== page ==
Cauchy problem as a two-surface based 'geometrodynamics'

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Four-dimensional spacetimes foliated by a two-parameter family of homologous two-surfaces are considered in Einstein?s theory of gravity. By combining a 1 + (1 + 2) decomposition, the canonical form of the spacetime metric and a suitable specification of the conformal structure of the foliating two-surfaces, a gauge fixing is introduced. It is shown that, in terms of the chosen geometrically distinguished variables, the 1 + 3 Hamiltonian and momentum constraints can be recast into the form of a parabolic equation and a first order symmetric hyperbolic system, respectively. Initial data to this system can be given on one of the two-surfaces foliating the three-dimensional initial data surface. The 1 + 3 reduced Einstein?s equations are also determined. By combining the 1 + 3 momentum constraint with the reduced system of the secondary 1 + 2 decomposition, a mixed hyperbolic-hyperbolic system is formed. It is shown that solutions to this mixed hyperbolic-hyperbolic system are also solutions to the full set of Einstein?s equations provided that the 1 + 3 Hamiltonian constraint is solved on the initial data surface ∑0 and the 1 + 2 Hamiltonian and momentum type expressions vanish on a world-tube yielded by the Lie transport of one of the two-surfaces foliating ∑0 along the time evolution vector field. Whenever the foliating two-surfaces are compact without boundary in the spacetime and a regular origin exists on the time-slices-this is the location where the foliating two-surfaces smoothly reduce to a point-it suffices to guarantee that the 1 + 3 Hamiltonian constraint holds on the initial data surface. A short discussion on the use of the geometrically distinguished variables in identifying the degrees of freedom of gravity are also included.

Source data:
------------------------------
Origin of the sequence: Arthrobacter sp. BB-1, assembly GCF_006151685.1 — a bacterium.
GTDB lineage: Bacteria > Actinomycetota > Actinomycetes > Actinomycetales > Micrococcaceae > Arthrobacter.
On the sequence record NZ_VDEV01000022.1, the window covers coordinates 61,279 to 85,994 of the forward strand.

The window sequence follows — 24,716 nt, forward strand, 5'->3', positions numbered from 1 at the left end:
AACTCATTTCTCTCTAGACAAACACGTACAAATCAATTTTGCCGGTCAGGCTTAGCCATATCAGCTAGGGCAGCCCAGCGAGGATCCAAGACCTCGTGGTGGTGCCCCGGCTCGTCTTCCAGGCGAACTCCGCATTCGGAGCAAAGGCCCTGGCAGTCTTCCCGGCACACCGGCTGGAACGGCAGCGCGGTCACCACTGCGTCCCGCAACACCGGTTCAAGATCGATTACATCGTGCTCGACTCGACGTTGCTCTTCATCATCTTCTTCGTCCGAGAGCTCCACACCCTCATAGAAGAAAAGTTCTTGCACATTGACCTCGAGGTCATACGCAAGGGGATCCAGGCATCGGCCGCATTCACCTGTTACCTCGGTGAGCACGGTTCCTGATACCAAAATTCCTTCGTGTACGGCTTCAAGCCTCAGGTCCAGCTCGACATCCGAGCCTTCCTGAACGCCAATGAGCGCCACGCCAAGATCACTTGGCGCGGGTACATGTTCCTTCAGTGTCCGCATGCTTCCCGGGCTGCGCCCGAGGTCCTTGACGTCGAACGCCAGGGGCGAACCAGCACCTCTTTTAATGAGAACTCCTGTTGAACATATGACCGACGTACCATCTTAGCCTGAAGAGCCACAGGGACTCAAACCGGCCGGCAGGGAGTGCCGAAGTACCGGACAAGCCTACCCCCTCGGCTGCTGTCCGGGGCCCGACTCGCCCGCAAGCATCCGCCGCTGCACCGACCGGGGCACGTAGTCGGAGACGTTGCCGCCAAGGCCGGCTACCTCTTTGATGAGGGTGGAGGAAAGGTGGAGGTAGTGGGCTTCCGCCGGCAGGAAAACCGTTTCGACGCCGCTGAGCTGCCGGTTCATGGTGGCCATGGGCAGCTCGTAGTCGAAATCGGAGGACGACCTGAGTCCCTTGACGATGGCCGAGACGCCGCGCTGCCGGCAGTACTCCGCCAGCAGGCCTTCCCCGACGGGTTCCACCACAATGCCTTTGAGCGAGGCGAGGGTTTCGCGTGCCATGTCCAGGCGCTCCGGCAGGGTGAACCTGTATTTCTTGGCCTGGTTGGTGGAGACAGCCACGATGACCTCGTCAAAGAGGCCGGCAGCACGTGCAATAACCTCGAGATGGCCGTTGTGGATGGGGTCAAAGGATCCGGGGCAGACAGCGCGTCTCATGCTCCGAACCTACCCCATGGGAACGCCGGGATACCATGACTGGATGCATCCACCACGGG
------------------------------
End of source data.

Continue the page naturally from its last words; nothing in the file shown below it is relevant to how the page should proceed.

Original languageEnglish
Article number015006
JournalClassical and Quantum Gravity
Issue number1
Publication statusPublished - Jan 8 2015


  • Cauchy problem
  • degrees of freedom
  • gauge fixing

ASJC Scopus subject areas

  • Physics and Astronomy (miscellaneous)

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